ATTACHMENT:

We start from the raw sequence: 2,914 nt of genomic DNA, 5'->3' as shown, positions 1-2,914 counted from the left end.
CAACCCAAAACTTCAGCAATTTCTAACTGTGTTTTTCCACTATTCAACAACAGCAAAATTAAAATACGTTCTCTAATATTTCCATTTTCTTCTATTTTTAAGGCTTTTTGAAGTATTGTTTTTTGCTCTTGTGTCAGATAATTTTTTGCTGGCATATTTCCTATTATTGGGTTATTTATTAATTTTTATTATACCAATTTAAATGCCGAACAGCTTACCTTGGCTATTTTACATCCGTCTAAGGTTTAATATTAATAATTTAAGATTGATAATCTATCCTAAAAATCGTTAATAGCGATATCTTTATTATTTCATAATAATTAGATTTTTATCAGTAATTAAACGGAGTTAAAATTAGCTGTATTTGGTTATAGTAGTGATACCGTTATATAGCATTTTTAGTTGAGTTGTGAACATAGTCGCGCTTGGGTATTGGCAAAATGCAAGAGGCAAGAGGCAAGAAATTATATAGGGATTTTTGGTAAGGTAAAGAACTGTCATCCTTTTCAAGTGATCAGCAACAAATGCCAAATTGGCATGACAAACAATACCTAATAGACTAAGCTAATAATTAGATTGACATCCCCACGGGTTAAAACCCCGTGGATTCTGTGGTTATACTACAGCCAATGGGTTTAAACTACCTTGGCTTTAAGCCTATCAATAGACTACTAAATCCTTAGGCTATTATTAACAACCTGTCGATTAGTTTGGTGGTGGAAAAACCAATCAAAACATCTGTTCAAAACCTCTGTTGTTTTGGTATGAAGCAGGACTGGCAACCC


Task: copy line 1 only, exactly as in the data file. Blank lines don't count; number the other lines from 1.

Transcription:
We start from the raw sequence: 2,914 nt of genomic DNA, 5'->3' as shown, positions 1-2,914 counted from the left end.